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Seesmic Desktop Revisited May 29, 2009

Posted by fvter in Technology, UI, Web.
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A few weeks ago, I posted an article about Seesmic Desktop in which I promised to continue to revisit the product. About a week ago Team Seesmic released a new version…

I have to say that the feature set on Seesmic Desktop continues to impress me and the integration they are doing with both the Twitter and Facebook API is amazing. But, yes there is a but and continues to big a But before I can fully adopt it as my staple client. Looking back at my main list of qualms from the previous post, some things have changed for the better and some things just haven’t changed and plague IMHO the experience.

Most of the bugs that were itemized seem to be under control but I am still seeing some problems with CPU and still don’t have my twitter avatar as well as the two window link click. I’ve also noticed some new quirks like right clicking on a link or other hypertext in an entry brings up either a copy/paste menu that is disabled or a weird menu with lots > symbols. Outside of that, I do believe that the stability of the solution has potential achieved a milestone.

The UI issues remain a sour point with me. Although the close box issue (at least on Windows) seems to be behaving as you would expect, I just don’t understand the remaining UI and how people can actually live with them. The primary points that really need to be addressed remain: real-estate usage; the weird column/tab bar behavior; and strange column resizing layout in the scroll window when the window is resized. That last point is difficult to extrapolate but essentially I get the impression that some weird ration is being applied based on the size of the window to determine the width and number of detached columns that are displayed in the visible part.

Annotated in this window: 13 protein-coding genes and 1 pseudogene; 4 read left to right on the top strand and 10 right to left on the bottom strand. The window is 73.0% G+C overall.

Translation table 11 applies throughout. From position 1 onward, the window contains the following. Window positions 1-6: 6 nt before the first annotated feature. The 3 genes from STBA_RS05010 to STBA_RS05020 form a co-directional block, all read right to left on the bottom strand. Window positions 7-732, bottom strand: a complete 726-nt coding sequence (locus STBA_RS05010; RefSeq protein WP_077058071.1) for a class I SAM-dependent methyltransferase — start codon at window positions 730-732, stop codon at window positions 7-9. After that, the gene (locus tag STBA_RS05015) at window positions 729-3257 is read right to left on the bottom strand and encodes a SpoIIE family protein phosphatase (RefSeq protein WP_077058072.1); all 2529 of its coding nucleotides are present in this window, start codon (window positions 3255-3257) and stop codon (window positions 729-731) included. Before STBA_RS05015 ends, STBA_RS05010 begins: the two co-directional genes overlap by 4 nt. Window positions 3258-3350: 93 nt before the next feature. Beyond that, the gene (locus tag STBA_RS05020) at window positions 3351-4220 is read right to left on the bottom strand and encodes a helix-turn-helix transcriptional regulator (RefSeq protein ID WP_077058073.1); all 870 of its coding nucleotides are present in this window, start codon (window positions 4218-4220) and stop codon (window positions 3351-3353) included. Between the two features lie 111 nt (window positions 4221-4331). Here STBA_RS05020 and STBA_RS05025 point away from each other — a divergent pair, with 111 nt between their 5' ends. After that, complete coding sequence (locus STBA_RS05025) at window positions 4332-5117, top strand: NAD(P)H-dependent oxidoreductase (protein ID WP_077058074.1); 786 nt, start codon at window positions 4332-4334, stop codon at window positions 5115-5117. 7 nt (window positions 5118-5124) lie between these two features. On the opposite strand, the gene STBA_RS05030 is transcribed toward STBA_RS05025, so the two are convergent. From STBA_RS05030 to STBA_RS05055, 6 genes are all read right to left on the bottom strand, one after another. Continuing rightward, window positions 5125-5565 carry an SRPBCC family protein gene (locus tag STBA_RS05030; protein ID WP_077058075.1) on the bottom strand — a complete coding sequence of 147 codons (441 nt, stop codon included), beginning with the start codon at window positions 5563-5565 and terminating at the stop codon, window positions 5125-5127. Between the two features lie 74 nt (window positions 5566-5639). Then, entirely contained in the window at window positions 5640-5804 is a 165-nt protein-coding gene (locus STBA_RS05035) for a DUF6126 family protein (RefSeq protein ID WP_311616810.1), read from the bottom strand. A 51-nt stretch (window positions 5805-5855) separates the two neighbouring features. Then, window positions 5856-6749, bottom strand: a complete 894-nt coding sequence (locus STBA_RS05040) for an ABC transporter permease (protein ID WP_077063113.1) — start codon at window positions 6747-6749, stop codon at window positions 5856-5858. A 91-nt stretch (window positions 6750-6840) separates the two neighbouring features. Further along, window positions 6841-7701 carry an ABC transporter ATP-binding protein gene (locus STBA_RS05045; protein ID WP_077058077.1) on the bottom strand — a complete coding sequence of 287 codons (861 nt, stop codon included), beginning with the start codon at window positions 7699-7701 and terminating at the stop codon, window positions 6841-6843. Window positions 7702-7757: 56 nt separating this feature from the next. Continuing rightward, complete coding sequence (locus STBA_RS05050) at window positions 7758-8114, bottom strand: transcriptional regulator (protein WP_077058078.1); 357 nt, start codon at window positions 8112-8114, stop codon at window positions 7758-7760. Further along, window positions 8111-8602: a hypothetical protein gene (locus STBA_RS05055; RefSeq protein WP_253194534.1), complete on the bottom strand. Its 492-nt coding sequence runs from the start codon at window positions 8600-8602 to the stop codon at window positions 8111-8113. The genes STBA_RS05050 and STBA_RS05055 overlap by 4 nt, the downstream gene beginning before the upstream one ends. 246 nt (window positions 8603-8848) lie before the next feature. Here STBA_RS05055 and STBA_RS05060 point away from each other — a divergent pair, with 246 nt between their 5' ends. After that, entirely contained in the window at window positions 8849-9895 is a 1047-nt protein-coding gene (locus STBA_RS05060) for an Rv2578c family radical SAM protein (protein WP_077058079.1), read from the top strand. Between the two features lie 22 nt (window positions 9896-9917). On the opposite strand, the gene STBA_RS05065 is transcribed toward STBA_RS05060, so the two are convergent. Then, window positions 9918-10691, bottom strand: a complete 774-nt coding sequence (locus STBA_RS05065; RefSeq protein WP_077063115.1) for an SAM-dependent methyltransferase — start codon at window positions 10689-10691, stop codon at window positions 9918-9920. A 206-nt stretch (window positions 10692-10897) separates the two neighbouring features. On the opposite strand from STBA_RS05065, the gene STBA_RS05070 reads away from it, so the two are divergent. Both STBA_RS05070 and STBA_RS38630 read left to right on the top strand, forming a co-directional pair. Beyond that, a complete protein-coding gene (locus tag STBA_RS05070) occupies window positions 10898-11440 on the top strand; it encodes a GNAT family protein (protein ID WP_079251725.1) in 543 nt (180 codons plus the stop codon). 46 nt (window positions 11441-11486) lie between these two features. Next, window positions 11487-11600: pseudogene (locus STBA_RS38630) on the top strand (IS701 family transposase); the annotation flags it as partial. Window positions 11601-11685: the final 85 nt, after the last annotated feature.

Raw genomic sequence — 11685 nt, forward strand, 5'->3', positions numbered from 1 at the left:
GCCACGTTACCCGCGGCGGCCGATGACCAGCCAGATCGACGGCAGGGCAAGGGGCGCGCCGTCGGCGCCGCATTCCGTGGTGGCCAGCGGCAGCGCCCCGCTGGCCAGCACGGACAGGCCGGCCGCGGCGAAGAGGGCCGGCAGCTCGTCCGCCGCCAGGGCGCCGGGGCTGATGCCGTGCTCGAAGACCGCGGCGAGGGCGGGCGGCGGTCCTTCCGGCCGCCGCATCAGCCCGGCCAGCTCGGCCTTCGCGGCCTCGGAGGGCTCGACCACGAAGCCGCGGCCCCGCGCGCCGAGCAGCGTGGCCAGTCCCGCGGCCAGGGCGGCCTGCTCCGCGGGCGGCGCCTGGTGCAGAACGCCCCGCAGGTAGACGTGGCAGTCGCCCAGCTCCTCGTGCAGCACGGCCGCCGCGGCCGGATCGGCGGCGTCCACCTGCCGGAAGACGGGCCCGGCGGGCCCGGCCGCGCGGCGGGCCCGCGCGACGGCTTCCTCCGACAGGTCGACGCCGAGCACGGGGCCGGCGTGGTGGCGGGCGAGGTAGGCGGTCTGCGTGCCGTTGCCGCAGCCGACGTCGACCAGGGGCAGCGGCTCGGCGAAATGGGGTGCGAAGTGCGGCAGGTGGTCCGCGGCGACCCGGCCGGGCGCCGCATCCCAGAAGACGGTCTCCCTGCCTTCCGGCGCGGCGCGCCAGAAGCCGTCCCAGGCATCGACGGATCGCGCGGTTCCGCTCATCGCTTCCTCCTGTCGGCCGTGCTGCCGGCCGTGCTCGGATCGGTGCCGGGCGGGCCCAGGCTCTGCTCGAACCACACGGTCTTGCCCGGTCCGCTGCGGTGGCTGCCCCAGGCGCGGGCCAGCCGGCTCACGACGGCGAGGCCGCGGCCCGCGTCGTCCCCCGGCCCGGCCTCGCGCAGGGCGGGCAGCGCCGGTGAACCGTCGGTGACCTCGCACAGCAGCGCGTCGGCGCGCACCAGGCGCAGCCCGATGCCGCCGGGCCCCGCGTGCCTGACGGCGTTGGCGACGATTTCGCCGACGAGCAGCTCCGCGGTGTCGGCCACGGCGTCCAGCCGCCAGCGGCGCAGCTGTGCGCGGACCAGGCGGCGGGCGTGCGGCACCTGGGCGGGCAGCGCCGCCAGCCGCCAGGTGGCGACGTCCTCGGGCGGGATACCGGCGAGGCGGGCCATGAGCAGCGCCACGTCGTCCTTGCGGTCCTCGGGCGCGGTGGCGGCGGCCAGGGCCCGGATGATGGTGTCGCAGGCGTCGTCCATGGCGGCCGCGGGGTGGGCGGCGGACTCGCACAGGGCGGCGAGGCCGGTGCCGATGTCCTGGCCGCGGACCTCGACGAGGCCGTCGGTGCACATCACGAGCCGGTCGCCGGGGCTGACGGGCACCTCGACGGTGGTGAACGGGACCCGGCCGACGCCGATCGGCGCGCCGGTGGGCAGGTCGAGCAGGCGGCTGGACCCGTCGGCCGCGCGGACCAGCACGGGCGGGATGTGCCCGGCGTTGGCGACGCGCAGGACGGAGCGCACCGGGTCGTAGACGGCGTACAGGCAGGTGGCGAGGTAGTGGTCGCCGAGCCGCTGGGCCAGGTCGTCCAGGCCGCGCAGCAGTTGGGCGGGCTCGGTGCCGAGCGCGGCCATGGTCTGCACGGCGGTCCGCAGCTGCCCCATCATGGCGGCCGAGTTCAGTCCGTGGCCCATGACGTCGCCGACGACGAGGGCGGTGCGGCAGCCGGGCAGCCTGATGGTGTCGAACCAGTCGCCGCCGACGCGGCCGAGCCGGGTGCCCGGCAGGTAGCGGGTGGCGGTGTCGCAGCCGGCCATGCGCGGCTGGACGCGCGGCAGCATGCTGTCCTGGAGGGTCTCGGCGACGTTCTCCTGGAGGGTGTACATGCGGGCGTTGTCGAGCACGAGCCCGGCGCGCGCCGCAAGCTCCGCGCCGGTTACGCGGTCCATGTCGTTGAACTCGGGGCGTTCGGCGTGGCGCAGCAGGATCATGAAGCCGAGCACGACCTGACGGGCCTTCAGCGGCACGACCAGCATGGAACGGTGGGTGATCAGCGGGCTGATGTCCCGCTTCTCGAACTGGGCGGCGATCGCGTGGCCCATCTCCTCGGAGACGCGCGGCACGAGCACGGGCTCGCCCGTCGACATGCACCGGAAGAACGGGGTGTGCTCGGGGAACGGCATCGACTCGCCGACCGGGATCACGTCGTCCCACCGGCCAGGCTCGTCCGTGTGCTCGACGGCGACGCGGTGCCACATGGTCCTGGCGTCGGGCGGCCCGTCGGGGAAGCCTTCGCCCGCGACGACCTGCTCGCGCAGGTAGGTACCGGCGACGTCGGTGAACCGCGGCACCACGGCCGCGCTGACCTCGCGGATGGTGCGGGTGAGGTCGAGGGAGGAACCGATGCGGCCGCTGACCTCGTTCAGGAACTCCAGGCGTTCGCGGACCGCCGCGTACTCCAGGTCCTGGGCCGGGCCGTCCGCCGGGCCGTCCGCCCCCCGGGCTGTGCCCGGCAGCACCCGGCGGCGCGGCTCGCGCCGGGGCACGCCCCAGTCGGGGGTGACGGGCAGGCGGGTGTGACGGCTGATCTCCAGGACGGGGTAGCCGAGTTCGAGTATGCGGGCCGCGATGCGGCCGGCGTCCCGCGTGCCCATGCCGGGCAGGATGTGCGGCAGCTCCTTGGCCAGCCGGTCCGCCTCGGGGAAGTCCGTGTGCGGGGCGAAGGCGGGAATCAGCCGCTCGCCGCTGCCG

Now don’t get me wrong, I can easily live with new UI paradigms do it all the time. The problem is that this UI just does not seem intuitive and gives me the net impression that it’s not convenient for ease of manipulation and interactivity.

Let me know you thoughts and/or comments through this article or via my Seesmic Profile or thru Twitter

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